Sun Changes and How it May Effect the Climate
December 22, 2009 01:44 PM - Andy Soos, ENN

The Active Cavity Radiometer Irradiance Monitor Satellite (AcrimSat) monitors the total amount of the sun's energy reaching Earth. It is this energy, called total solar irradiance, that creates the winds, heats the land and drives ocean currents. Some scientists theorize a significant fraction of Earth's warming may be solar in origin due to small increases in the sun's total energy output since the last century. By measuring incoming solar radiation, climatologists are can improve their predictions of climate change and global warming over the next century.

British Antarctic Survey finds rich Antarctic marine life
December 22, 2009 07:44 AM - Roger Greenway, ENN

The British Antarctic Survey has released new photographs of ice fish, octopus, sea pigs, giant sea spiders, rare rays and beautiful basket stars that live in Antarctica's continental shelf seas are revealed this week by the British Antarctic Survey (BAS). As part of an international study on sea surface to seabed biodiversity a research team from across Europe, USA, Australia and South Africa onboard the BAS Royal Research Ship James Clark Ross sampled a bizarre collection of marine creatures from the Bellingshausen Sea, West Antarctica – one of the fastest warming seas in the world. Research cruise leader Dr. David Barnes of British Antarctic Survey said,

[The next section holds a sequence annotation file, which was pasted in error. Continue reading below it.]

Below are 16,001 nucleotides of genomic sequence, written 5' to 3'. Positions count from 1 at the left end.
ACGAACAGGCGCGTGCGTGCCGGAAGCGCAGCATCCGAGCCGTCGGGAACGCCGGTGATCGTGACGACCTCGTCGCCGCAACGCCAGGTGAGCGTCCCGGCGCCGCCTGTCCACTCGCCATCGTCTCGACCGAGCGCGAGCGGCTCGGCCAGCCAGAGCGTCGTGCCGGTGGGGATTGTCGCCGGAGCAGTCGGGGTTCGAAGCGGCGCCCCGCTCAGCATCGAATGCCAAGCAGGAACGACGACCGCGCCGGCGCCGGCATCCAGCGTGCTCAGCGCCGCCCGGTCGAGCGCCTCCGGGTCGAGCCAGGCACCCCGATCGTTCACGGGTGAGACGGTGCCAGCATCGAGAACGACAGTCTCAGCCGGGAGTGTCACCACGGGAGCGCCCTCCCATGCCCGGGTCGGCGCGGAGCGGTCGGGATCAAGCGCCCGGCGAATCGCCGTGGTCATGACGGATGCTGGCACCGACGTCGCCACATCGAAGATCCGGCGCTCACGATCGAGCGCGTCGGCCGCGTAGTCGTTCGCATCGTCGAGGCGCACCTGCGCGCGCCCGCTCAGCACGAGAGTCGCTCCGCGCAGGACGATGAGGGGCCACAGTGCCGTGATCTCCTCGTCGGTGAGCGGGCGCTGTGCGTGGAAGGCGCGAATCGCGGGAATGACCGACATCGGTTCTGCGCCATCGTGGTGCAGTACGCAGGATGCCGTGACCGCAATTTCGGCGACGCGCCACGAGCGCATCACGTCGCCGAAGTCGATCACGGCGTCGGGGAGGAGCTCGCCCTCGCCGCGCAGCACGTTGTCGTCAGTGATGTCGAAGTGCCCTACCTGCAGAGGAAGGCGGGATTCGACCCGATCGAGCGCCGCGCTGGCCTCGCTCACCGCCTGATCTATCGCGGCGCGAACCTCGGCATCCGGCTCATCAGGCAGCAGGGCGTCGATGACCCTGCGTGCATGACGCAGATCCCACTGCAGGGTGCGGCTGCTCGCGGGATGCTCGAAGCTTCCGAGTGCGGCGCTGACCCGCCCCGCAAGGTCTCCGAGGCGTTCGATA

Climate accord offers some grounds for hope
December 22, 2009 07:30 AM - T. V. Padma and Mohammed Yahia, SciDevNet

The UN Climate Change Conference ended on Saturday (19 December) with frustration and verdicts of failure from many delegates because it did not reach a binding agreement on how to tackle climate change — or any agreement at all on targets for carbon emissions. But some commentators say that important principles behind fighting climate change have been established for the first time, and some action could start immediately even without the existence of a universal agreement.

Dutch have a simple answer to energy crisis – working together
December 21, 2009 10:33 AM - Lesley Riddoch, News.Scotsman, Environmental Health News

While tens of thousands of politicians and activists gathered hopefully in Copenhagen last Friday, a minor success was scored by eight men in wellingtons, standing on a barge beside the Afsluitdijk – the dyke that stops the North Sea from flooding the Netherlands. The focus of attention was a small, two-bladed tidal Tocardo turbine which has been spinning in one of the sluice channels between the freshwater IJsselmeer and the saltwater North Sea for the past 18 months.

US Geological Survey Study of Oceanic Circulation
December 21, 2009 06:30 AM - Roger Greenway, ENN

The USGS released an important study of the deep ocean’s temperature variability and circulation system that could help improve projections of future climate conditions. The deep ocean is apparently affected more by surface warming than previously thought, and this understanding allows for more accurate predictions of factors such as sea level rise and ice volume changes.